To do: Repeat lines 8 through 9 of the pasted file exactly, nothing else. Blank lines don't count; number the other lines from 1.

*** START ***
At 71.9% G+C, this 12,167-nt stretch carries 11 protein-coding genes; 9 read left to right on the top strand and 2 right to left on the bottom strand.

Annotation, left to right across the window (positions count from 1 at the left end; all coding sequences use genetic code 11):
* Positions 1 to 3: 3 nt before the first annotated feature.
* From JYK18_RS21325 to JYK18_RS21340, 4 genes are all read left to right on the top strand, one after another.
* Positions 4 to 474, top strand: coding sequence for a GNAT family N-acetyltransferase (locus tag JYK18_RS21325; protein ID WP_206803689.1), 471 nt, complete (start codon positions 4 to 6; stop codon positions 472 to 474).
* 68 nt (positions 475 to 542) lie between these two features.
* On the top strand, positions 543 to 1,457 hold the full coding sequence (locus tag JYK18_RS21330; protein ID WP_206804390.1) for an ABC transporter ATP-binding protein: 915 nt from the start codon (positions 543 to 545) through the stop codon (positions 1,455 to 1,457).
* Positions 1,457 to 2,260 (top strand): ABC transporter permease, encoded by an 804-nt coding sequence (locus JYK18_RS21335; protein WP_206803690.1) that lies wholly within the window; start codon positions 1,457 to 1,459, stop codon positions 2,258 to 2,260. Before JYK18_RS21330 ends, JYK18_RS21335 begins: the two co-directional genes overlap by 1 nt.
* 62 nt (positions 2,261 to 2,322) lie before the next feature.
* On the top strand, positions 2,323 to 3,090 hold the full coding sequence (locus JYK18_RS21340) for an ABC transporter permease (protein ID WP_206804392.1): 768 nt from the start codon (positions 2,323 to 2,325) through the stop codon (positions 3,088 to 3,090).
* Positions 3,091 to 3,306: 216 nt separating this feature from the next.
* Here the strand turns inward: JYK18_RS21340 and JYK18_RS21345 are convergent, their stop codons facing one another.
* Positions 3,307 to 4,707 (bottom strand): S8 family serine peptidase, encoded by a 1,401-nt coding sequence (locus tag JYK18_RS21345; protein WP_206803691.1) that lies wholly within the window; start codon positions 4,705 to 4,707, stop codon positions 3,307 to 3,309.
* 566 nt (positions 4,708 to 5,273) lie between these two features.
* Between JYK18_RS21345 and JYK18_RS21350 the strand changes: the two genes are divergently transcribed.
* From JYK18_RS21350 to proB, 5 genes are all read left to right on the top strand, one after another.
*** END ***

* Positions 1,457 to 2,260 (top strand): ABC transporter permease, encoded by an 804-nt coding sequence (locus JYK18_RS21335; protein WP_206803690.1) that lies wholly within the window; start codon positions 1,457 to 1,459, stop codon positions 2,258 to 2,260. Before JYK18_RS21330 ends, JYK18_RS21335 begins: the two co-directional genes overlap by 1 nt.
* 62 nt (positions 2,261 to 2,322) lie before the next feature.